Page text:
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Reviews

Between 2005-2016 I wrote more than 2,000 reviews for the Chicago Tribune's RedEye. Here's a good place to start.

Appalling ‘Man of the Woods’ is Justin Timberlake’s ‘The Happening’

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Instantly embarrassing, the parade of horrendous impulses that make up Justin Timberlake’s new album “Man of the Woods” – complete with unintentionally hilarious cover art, suggesting the famous Tennessee native in the expensive suit who performs at the Super Bowl is just a torn-jeans country boy deep-down, taking a Hollywood break from a Brett Favre Wrangler commercial – confirms him as the new M. Night Shyamalan (“Lady in the Water,” “The Happening,” “The Last Airbender,” “After Earth”).

In other words, an undeniably talented person is now a mediocre self-parody who has lost the ability to distinguish a good idea from a horrible one and shouldn’t be allowed to write for himself. (For the record, Shyamalan’s “The Visit” was OK and “Split” was good. He’s recovering.) On Timberlake’s new album, there’s almost no evidence of the charisma and swagger that made him even more successful as a solo artist than as a member of *NSYNC. Instead, JT dilutes the over-cooked but sometimes-thrilling ("Mirrors") self-indulgence of “The 20/20 Experience” into mostly shorter and almost always worse material with minimal hooks and maximum stupidity.

The heights of “Justified” or “FutureSex/LoveSounds” are a distant, distant memory, and the new stuff is the kind of garbage that requires a track-by-track rundown. So here goes:

1.       Wobbly funk that falls over before you even feel like dancing to it, “Filthy” isn’t even up to Bruno Mars standards, and I hate Bruno Mars. The mid-song band explosion is as pointless as the electronic stuttering that follows as JT constantly loses interest in his own work. He sings about haters and partying until six in the morning and “if you know what’s good,” repeatedly demonstrating how clearly he doesn’t.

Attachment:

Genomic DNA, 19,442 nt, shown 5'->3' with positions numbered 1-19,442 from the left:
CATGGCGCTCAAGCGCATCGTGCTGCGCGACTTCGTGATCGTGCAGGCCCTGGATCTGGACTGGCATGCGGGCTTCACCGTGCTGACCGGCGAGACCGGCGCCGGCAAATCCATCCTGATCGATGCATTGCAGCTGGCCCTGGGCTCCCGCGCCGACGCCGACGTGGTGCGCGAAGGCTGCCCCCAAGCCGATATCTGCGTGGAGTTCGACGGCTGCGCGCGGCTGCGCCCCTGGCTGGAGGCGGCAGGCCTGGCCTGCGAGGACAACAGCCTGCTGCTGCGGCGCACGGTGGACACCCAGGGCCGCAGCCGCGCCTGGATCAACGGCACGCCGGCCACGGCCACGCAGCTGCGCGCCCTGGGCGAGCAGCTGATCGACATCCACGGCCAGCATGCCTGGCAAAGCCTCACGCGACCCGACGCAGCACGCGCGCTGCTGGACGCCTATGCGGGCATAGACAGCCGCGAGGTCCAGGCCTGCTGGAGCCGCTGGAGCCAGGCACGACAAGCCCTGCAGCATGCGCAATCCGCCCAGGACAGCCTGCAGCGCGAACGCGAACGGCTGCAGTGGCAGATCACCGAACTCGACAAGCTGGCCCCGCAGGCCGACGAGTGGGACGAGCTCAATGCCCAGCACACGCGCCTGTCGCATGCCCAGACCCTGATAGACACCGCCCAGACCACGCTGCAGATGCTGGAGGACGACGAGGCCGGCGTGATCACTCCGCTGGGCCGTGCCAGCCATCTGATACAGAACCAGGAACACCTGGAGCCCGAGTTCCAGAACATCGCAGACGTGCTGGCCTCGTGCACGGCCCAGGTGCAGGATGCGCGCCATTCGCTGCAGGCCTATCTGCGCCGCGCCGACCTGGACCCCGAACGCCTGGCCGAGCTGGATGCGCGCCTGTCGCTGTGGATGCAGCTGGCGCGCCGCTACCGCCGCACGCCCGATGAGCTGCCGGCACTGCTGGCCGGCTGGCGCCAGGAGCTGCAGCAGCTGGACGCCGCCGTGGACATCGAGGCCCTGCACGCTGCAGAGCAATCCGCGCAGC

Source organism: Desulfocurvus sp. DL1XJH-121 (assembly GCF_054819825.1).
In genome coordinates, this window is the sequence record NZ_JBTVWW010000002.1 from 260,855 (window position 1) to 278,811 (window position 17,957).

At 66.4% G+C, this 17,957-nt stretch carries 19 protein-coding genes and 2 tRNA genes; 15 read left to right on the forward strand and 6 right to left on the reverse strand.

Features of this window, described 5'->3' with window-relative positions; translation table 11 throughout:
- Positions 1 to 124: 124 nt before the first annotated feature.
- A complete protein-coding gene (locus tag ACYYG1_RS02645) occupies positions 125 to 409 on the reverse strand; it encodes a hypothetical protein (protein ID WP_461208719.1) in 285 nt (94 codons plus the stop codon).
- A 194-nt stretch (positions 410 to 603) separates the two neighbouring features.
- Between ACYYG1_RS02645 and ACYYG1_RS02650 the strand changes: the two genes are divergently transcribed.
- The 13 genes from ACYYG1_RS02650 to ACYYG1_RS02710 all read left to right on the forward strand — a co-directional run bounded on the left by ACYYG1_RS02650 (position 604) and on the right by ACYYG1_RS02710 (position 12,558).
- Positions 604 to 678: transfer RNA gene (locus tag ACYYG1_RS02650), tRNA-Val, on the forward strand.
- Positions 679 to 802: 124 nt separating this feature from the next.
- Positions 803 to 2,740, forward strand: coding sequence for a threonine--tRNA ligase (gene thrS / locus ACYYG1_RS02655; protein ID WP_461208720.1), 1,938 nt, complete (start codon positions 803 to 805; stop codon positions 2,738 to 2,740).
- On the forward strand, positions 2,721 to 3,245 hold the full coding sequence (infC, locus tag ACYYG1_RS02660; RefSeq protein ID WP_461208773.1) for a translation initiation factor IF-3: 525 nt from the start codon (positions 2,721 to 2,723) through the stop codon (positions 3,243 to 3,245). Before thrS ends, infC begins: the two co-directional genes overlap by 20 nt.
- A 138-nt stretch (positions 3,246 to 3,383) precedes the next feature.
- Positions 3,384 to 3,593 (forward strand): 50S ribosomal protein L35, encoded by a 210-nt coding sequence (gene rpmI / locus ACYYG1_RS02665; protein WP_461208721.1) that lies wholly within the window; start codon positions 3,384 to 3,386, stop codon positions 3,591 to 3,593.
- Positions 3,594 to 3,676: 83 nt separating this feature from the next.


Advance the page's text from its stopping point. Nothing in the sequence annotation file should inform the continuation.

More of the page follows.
2.       Frolicking on Shakespeare’s grave, “A Midnight Summer Jam” is JT’s comfort zone of acoustic guitar-driven dance-pop but disintegrates among too many musical flourishes (strings, clapping, harmonica) and atrocious lyrics (“I don’t like it! I love it! [grunt]”). “After midnight, please don’t stop the music,” he croons, with nothing else to say besides love is good, sex is good, night is good, music is good. “Act like the South ain’t the shit,” he declares, a feeble challenge with nothing to back it up.

3.       “Sauce” is sexy for six seconds until JT says “I love your pink; you love my purple.” Dude. Did you not learn from the idiocy of “Strawberry Bubblegum”? Stop talking about your and Jessica’s genitalia. It doesn’t go well for you.

4.       How oblivious do you have to be for the title track of your “Man of the Woods” album to still sound like it was made in an L.A. studio? A dreadful, tinny ballad that only reinforces JT’s shallow understanding of relationships and identity and calls for a complete rewrite of its paltry guitar lick and doo-wop background. Very unclear why he suggests being a man of the woods makes him more likely to brag about someone than someone who is not of the woods.

5.       “Stress is cruel, fame’s a lie, but you’re special on every level. Success is cool, money is fine, but you’re special, another level.” “You are that thunder lightning; I needed to get out the darkness.” And the song is called “Higher Higher.” Dear lord is this guy’s vocabulary limited.

6.       The third bland song in a row that doesn’t come close to anything danceable and barely even finds a genre at all. Pathetically trying to rhyme words like “fantastic” and “practice,” “Wave” is like an amateur ukulele cover of “Like I Love You,” slowed down and ruined entirely. “We getting better, aging like your favorite wine.” Jeez, make it stop.